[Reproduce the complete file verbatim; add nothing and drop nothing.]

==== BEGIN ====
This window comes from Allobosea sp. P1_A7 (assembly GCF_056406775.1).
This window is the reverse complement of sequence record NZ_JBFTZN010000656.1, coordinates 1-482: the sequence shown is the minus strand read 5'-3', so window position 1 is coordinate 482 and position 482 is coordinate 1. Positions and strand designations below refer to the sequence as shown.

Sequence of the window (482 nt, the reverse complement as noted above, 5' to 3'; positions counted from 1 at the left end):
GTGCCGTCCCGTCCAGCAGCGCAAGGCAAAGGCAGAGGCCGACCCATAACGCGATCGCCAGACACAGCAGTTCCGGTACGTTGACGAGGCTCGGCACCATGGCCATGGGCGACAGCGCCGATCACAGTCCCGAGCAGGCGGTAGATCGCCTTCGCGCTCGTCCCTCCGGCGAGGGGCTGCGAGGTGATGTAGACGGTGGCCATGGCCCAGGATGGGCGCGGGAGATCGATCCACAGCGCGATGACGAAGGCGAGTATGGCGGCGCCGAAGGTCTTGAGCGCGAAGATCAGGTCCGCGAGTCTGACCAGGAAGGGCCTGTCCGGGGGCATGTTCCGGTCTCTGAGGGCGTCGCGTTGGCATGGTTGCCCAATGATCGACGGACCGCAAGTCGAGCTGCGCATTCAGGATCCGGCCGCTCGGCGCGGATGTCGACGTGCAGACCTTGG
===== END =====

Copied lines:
This window comes from Allobosea sp. P1_A7 (assembly GCF_056406775.1).
This window is the reverse complement of sequence record NZ_JBFTZN010000656.1, coordinates 1-482: the sequence shown is the minus strand read 5'-3', so window position 1 is coordinate 482 and position 482 is coordinate 1. Positions and strand designations below refer to the sequence as shown.

Sequence of the window (482 nt, the reverse complement as noted above, 5' to 3'; positions counted from 1 at the left end):
GTGCCGTCCCGTCCAGCAGCGCAAGGCAAAGGCAGAGGCCGACCCATAACGCGATCGCCAGACACAGCAGTTCCGGTACGTTGACGAGGCTCGGCACCATGGCCATGGGCGACAGCGCCGATCACAGTCCCGAGCAGGCGGTAGATCGCCTTCGCGCTCGTCCCTCCGGCGAGGGGCTGCGAGGTGATGTAGACGGTGGCCATGGCCCAGGATGGGCGCGGGAGATCGATCCACAGCGCGATGACGAAGGCGAGTATGGCGGCGCCGAAGGTCTTGAGCGCGAAGATCAGGTCCGCGAGTCTGACCAGGAAGGGCCTGTCCGGGGGCATGTTCCGGTCTCTGAGGGCGTCGCGTTGGCATGGTTGCCCAATGATCGACGGACCGCAAGTCGAGCTGCGCATTCAGGATCCGGCCGCTCGGCGCGGATGTCGACGTGCAGACCTTGG